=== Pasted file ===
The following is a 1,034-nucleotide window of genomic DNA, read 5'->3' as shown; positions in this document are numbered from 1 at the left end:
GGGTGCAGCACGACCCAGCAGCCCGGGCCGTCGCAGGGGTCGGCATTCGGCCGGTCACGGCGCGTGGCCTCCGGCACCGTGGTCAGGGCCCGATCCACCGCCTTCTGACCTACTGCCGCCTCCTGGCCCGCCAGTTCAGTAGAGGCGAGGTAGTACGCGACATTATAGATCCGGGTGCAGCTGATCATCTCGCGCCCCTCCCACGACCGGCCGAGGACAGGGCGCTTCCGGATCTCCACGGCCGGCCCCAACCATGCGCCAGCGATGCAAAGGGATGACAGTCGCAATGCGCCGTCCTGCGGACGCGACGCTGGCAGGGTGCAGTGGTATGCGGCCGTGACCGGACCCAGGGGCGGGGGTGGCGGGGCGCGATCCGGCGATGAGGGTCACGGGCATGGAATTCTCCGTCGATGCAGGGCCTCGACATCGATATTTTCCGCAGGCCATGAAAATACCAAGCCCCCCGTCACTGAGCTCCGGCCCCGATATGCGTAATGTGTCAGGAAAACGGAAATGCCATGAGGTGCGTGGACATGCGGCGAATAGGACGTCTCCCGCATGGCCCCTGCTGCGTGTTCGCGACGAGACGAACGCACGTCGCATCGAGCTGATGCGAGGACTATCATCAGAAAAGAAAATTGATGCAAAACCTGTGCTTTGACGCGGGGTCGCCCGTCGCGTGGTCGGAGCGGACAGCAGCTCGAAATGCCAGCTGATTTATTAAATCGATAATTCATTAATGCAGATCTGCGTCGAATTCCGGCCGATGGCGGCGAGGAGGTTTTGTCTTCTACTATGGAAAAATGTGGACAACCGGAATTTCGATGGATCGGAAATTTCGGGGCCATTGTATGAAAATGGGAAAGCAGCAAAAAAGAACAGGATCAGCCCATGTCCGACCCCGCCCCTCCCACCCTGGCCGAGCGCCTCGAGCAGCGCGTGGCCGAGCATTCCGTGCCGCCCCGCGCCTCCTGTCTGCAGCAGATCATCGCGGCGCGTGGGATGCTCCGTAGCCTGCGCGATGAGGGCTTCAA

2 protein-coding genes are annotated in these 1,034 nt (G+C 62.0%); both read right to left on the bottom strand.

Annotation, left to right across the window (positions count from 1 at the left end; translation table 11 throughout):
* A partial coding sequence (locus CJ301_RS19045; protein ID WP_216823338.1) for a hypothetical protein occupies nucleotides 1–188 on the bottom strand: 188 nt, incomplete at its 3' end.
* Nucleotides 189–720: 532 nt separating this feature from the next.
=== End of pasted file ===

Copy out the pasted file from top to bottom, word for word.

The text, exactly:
The following is a 1,034-nucleotide window of genomic DNA, read 5'->3' as shown; positions in this document are numbered from 1 at the left end:
GGGTGCAGCACGACCCAGCAGCCCGGGCCGTCGCAGGGGTCGGCATTCGGCCGGTCACGGCGCGTGGCCTCCGGCACCGTGGTCAGGGCCCGATCCACCGCCTTCTGACCTACTGCCGCCTCCTGGCCCGCCAGTTCAGTAGAGGCGAGGTAGTACGCGACATTATAGATCCGGGTGCAGCTGATCATCTCGCGCCCCTCCCACGACCGGCCGAGGACAGGGCGCTTCCGGATCTCCACGGCCGGCCCCAACCATGCGCCAGCGATGCAAAGGGATGACAGTCGCAATGCGCCGTCCTGCGGACGCGACGCTGGCAGGGTGCAGTGGTATGCGGCCGTGACCGGACCCAGGGGCGGGGGTGGCGGGGCGCGATCCGGCGATGAGGGTCACGGGCATGGAATTCTCCGTCGATGCAGGGCCTCGACATCGATATTTTCCGCAGGCCATGAAAATACCAAGCCCCCCGTCACTGAGCTCCGGCCCCGATATGCGTAATGTGTCAGGAAAACGGAAATGCCATGAGGTGCGTGGACATGCGGCGAATAGGACGTCTCCCGCATGGCCCCTGCTGCGTGTTCGCGACGAGACGAACGCACGTCGCATCGAGCTGATGCGAGGACTATCATCAGAAAAGAAAATTGATGCAAAACCTGTGCTTTGACGCGGGGTCGCCCGTCGCGTGGTCGGAGCGGACAGCAGCTCGAAATGCCAGCTGATTTATTAAATCGATAATTCATTAATGCAGATCTGCGTCGAATTCCGGCCGATGGCGGCGAGGAGGTTTTGTCTTCTACTATGGAAAAATGTGGACAACCGGAATTTCGATGGATCGGAAATTTCGGGGCCATTGTATGAAAATGGGAAAGCAGCAAAAAAGAACAGGATCAGCCCATGTCCGACCCCGCCCCTCCCACCCTGGCCGAGCGCCTCGAGCAGCGCGTGGCCGAGCATTCCGTGCCGCCCCGCGCCTCCTGTCTGCAGCAGATCATCGCGGCGCGTGGGATGCTCCGTAGCCTGCGCGATGAGGGCTTCAA

2 protein-coding genes are annotated in these 1,034 nt (G+C 62.0%); both read right to left on the bottom strand.

Annotation, left to right across the window (positions count from 1 at the left end; translation table 11 throughout):
* A partial coding sequence (locus CJ301_RS19045; protein ID WP_216823338.1) for a hypothetical protein occupies nucleotides 1–188 on the bottom strand: 188 nt, incomplete at its 3' end.
* Nucleotides 189–720: 532 nt separating this feature from the next.